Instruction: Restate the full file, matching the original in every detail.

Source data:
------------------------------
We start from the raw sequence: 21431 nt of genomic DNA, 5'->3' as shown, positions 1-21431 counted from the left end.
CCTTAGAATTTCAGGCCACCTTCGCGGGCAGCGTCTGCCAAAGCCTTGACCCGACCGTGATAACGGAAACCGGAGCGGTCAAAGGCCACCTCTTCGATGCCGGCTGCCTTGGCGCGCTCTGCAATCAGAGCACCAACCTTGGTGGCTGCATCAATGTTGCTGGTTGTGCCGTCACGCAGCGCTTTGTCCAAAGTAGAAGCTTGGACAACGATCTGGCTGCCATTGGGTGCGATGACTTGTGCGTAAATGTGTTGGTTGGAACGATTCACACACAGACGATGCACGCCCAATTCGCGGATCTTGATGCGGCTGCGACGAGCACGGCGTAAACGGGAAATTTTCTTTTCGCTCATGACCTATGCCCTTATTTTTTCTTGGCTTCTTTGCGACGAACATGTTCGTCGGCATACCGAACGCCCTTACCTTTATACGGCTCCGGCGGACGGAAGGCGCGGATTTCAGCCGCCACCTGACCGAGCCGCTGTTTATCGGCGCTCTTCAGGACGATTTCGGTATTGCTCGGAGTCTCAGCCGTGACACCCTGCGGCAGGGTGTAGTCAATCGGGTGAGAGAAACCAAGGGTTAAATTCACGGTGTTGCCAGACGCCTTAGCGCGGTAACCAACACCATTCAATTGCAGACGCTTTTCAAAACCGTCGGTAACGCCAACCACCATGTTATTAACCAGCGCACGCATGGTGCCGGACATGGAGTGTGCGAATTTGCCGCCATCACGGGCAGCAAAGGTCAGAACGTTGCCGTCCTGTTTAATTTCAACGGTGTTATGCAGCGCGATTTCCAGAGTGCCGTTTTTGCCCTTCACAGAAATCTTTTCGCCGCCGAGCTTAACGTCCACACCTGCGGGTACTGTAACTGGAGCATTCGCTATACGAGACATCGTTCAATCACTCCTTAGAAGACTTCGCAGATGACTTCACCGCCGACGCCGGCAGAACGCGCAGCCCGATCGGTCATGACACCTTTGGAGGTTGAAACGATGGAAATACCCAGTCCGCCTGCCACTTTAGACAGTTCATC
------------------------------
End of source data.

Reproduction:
We start from the raw sequence: 21431 nt of genomic DNA, 5'->3' as shown, positions 1-21431 counted from the left end.
CCTTAGAATTTCAGGCCACCTTCGCGGGCAGCGTCTGCCAAAGCCTTGACCCGACCGTGATAACGGAAACCGGAGCGGTCAAAGGCCACCTCTTCGATGCCGGCTGCCTTGGCGCGCTCTGCAATCAGAGCACCAACCTTGGTGGCTGCATCAATGTTGCTGGTTGTGCCGTCACGCAGCGCTTTGTCCAAAGTAGAAGCTTGGACAACGATCTGGCTGCCATTGGGTGCGATGACTTGTGCGTAAATGTGTTGGTTGGAACGATTCACACACAGACGATGCACGCCCAATTCGCGGATCTTGATGCGGCTGCGACGAGCACGGCGTAAACGGGAAATTTTCTTTTCGCTCATGACCTATGCCCTTATTTTTTCTTGGCTTCTTTGCGACGAACATGTTCGTCGGCATACCGAACGCCCTTACCTTTATACGGCTCCGGCGGACGGAAGGCGCGGATTTCAGCCGCCACCTGACCGAGCCGCTGTTTATCGGCGCTCTTCAGGACGATTTCGGTATTGCTCGGAGTCTCAGCCGTGACACCCTGCGGCAGGGTGTAGTCAATCGGGTGAGAGAAACCAAGGGTTAAATTCACGGTGTTGCCAGACGCCTTAGCGCGGTAACCAACACCATTCAATTGCAGACGCTTTTCAAAACCGTCGGTAACGCCAACCACCATGTTATTAACCAGCGCACGCATGGTGCCGGACATGGAGTGTGCGAATTTGCCGCCATCACGGGCAGCAAAGGTCAGAACGTTGCCGTCCTGTTTAATTTCAACGGTGTTATGCAGCGCGATTTCCAGAGTGCCGTTTTTGCCCTTCACAGAAATCTTTTCGCCGCCGAGCTTAACGTCCACACCTGCGGGTACTGTAACTGGAGCATTCGCTATACGAGACATCGTTCAATCACTCCTTAGAAGACTTCGCAGATGACTTCACCGCCGACGCCGGCAGAACGCGCAGCCCGATCGGTCATGACACCTTTGGAGGTTGAAACGATGGAAATACCCAGTCCGCCTGCCACTTTAGACAGTTCATC